Reporter Journal / William Hennelly

China not the only reason global stock markets are in a tailspin

By William Hennelly (China Daily USA) Updated: 2015-08-27 11:24

China is taking a lot of the blame for the decline in global stock markets, but the rest of the world has contributed, too.

John Hussman, a mutual fund manager and Stanford PhD who runs the Hussman Funds, believes the massive selloffs this week and last are more a product of a sudden drop in economic data in the United States and elsewhere.

"My impression is that (the) trigger of last week's market loss was not China's yuan devaluation or even concern about the potential for a Federal Reserve rate hike," Hussman wrote Monday before the market's even worse meltdown.

"Rather, the trigger was most likely the sudden deterioration of leading economic measures, energy prices and industrial commodities, both in the US and globally."

(Crude oil was around $38 a barrel on Wednesday, reflecting pessimism about global growth even though China's oil imports rose 22 percent in July.)

In volatile trading Wednesday, the Shanghai Composite fell 1.3 percent to 2,927.29.

US stocks rebounded, with the Dow Jones Industrial Average closing up 619 points.

For the Shanghai, the loss looked better when compared with a 7.6 percent drop on Tuesday that sent it below 3000 for the first time since December, after its worst one-day loss in more than eight years on Monday. US stocks had gotten a break earlier on Tuesday after the People's Bank of China cut interest rates and American consumer confidence rose.

On Monday, the DJIA closed down 588 points after having fallen more than 1,000 points. The S&P 500 lost 77.68 points to 1,893.21, and the Nasdaq Composite fell 179.79 points to 4,526.25.

"This (global) weakness first became evident in February," Hussman wrote. "After a brief rebound, the data has deteriorated abruptly once again. While extraordinary monetary interventions across the globe have certainly distorted the financial markets, they have done little to support the real economy, and developing economic weakness in the US and abroad is beginning to clarify that ineffectiveness."

"Have no illusions, while most market observers are quick to blame the selloff on China, this market was given life by the Fed, and the Fed is the only force that will keep it alive," Peter Schiff wrote on financial site Zero Hedge.

Schiff was referring to the US Federal Reserve's quantitative easing program (by purchasing Treasury issues) and interest rates around zero for several years. The Fed had been hinting at raising the federal funds rate next month, but global markets' recent bad haircut probably will make it wait.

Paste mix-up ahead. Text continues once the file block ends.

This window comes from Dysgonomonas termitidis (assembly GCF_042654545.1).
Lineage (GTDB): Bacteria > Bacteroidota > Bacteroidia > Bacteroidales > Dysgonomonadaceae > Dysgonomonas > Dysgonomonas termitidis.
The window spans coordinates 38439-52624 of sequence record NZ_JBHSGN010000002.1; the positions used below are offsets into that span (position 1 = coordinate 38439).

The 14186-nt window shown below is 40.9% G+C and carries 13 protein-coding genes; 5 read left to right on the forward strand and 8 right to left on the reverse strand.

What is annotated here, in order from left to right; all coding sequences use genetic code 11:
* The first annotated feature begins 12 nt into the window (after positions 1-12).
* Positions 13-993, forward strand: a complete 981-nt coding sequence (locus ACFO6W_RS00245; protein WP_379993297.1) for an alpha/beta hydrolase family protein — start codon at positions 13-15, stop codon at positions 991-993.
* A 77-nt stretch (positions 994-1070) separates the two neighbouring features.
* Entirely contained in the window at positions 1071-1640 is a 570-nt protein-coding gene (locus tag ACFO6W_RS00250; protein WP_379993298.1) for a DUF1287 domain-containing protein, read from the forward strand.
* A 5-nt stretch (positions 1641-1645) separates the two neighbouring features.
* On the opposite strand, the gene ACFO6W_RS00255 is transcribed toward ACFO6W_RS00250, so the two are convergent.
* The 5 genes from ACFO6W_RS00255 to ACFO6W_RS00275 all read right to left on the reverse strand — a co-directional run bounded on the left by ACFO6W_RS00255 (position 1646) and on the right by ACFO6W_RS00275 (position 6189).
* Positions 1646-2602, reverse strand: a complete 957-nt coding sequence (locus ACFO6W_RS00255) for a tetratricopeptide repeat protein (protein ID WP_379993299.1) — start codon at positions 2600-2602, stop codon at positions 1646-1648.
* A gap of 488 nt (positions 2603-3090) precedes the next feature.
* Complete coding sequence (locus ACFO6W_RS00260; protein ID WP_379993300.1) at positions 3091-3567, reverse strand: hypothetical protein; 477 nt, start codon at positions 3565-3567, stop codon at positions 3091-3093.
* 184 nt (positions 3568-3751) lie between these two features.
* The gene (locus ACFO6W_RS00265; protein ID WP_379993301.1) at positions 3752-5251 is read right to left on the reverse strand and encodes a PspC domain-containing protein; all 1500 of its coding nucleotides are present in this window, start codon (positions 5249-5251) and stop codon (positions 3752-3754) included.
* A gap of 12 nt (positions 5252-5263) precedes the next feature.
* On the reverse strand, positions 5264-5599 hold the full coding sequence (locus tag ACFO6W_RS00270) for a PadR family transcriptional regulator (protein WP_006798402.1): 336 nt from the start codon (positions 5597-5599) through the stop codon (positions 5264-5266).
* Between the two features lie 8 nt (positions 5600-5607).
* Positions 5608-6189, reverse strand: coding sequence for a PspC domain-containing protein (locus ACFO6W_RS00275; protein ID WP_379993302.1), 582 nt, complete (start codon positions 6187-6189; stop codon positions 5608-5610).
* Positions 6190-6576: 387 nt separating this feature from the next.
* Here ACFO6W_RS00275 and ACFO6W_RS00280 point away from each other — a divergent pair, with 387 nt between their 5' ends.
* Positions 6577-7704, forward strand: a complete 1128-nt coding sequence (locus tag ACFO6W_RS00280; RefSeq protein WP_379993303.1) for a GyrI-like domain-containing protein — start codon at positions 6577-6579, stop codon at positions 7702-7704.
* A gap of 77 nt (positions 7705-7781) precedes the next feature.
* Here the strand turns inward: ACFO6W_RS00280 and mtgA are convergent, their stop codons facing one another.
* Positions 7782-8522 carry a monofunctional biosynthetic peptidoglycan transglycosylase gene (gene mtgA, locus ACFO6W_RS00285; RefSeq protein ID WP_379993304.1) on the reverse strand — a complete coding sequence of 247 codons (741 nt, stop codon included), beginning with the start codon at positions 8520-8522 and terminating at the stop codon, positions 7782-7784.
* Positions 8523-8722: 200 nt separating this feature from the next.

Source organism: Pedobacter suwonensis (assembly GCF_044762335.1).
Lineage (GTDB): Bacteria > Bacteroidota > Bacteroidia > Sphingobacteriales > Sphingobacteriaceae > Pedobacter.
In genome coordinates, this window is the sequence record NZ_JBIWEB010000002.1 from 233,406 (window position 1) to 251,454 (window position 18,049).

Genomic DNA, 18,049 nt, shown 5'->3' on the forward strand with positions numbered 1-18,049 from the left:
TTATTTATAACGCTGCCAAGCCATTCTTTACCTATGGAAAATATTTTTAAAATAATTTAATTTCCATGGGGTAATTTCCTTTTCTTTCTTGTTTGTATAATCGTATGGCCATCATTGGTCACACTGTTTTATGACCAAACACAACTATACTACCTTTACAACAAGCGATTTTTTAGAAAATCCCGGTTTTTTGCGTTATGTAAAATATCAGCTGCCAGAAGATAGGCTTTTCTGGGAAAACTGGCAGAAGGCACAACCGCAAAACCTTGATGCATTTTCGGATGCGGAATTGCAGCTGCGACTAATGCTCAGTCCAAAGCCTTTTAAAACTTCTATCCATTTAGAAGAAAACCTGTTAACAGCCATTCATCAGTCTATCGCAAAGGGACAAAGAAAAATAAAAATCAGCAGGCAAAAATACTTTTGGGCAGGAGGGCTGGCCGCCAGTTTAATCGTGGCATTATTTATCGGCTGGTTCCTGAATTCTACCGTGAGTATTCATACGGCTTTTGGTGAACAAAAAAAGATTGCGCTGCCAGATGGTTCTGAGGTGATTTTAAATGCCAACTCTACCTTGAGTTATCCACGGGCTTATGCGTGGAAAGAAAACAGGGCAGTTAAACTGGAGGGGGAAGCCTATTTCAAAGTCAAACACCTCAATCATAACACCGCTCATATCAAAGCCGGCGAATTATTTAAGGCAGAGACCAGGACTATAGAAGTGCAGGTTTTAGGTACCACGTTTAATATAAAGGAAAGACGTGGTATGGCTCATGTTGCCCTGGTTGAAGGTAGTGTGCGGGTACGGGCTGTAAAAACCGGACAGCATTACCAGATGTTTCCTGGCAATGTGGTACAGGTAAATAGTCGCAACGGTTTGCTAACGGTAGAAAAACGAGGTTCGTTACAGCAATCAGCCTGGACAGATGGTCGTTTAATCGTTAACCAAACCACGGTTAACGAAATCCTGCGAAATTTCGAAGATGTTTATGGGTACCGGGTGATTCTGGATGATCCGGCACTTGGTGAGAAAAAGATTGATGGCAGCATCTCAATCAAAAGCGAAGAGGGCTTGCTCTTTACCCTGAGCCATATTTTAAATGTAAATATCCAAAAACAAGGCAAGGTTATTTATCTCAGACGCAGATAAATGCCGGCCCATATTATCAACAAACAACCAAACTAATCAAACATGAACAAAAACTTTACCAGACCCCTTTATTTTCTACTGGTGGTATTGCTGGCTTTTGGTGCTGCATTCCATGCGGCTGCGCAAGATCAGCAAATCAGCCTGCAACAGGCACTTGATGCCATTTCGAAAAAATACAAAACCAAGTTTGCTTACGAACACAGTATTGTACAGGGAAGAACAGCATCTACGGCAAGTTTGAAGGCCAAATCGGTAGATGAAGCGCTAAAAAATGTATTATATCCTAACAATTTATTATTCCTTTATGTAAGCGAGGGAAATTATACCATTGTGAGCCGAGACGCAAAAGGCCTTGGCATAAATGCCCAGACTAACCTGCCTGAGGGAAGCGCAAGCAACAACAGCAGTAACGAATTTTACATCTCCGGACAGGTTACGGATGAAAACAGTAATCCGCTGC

China's recent devaluation of the yuan and its 8.9 percent drop in exports got investors' attention. If the world's second-largest economy is in a bind, then the pain will be distributed worldwide.

Multinational industrial corporations, the type you'd find in the S&P 500, do business in China, so if China's demand slows, those companies will feel it on their top lines.

Along with China's many interventions in its stock market, there still are internal issues that make global investors wary.

"The excessive volatility will continue to ebb and flow in the near future and will continue unless the PBOC and Chinese Securities and Banking Regulatory Commissions dedicate themselves long term to major corporate governance reforms toward market transparency and to major reforms to open up the market to global investors," Andrew Karolyi, finance professor at Cornell University and author of Cracking the Emerging Markets Enigma (Oxford University Press, 2015) told China Daily.

China not the only reason global stock markets are in a tailspin

"The (Chinese) stock market will bottom out," Mauro Guillen, the Felix Zandman Professor of International Management at The Wharton School, University of Pennsylvania, wrote in an e-mail. "Hopefully, after that people will be more realistic as to stock prices, and stop speculating. More transparency on the part of companies is needed also in order for the market to work well."

China is shifting from a manufacturing-based, construction-driven (much of it debt-financed) economy to one that is more consumer-powered, as in the US. As incomes have risen, the Chinese are buying more stuff, and online is their preferred method.

China also is in the process of reforming its many state-owned enterprises. When Premier Li Keqiang visited Latin America in May, he emphasized that Chinese companies, instead of just looking to extract natural resources from countries in return for direct investment, were looking to export their manufacturing prowess and equipment: Witness the giant Chinese train makers' subway car shipments to Brazil for its 2016 Summer Olympic games.

That diversification should help steady the country's economic fortunes and stock market long term, even if it can't continue at the frenetic pace of recent years.

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